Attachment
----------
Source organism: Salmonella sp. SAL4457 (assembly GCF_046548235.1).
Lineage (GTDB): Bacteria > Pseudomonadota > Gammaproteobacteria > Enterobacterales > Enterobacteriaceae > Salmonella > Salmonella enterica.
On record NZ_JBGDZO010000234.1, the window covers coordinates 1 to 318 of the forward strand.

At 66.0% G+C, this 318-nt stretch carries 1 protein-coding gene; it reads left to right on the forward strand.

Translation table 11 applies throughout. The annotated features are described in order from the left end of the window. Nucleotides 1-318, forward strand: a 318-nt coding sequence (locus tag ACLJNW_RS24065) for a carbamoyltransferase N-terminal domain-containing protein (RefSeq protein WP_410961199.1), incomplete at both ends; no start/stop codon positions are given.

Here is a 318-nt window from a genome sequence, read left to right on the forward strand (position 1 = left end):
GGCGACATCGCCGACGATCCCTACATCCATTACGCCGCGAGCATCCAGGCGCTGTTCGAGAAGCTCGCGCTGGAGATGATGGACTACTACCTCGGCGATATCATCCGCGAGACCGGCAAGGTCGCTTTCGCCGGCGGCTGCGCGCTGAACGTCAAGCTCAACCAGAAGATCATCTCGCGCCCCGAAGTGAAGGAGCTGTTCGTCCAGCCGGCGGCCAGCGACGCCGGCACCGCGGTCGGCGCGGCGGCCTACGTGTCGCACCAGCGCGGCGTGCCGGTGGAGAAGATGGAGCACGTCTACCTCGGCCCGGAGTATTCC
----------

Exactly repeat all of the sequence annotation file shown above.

Source organism: Salmonella sp. SAL4457 (assembly GCF_046548235.1).
Lineage (GTDB): Bacteria > Pseudomonadota > Gammaproteobacteria > Enterobacterales > Enterobacteriaceae > Salmonella > Salmonella enterica.
On record NZ_JBGDZO010000234.1, the window covers coordinates 1 to 318 of the forward strand.

At 66.0% G+C, this 318-nt stretch carries 1 protein-coding gene; it reads left to right on the forward strand.

Translation table 11 applies throughout. The annotated features are described in order from the left end of the window. Nucleotides 1-318, forward strand: a 318-nt coding sequence (locus tag ACLJNW_RS24065) for a carbamoyltransferase N-terminal domain-containing protein (RefSeq protein WP_410961199.1), incomplete at both ends; no start/stop codon positions are given.

Here is a 318-nt window from a genome sequence, read left to right on the forward strand (position 1 = left end):
GGCGACATCGCCGACGATCCCTACATCCATTACGCCGCGAGCATCCAGGCGCTGTTCGAGAAGCTCGCGCTGGAGATGATGGACTACTACCTCGGCGATATCATCCGCGAGACCGGCAAGGTCGCTTTCGCCGGCGGCTGCGCGCTGAACGTCAAGCTCAACCAGAAGATCATCTCGCGCCCCGAAGTGAAGGAGCTGTTCGTCCAGCCGGCGGCCAGCGACGCCGGCACCGCGGTCGGCGCGGCGGCCTACGTGTCGCACCAGCGCGGCGTGCCGGTGGAGAAGATGGAGCACGTCTACCTCGGCCCGGAGTATTCC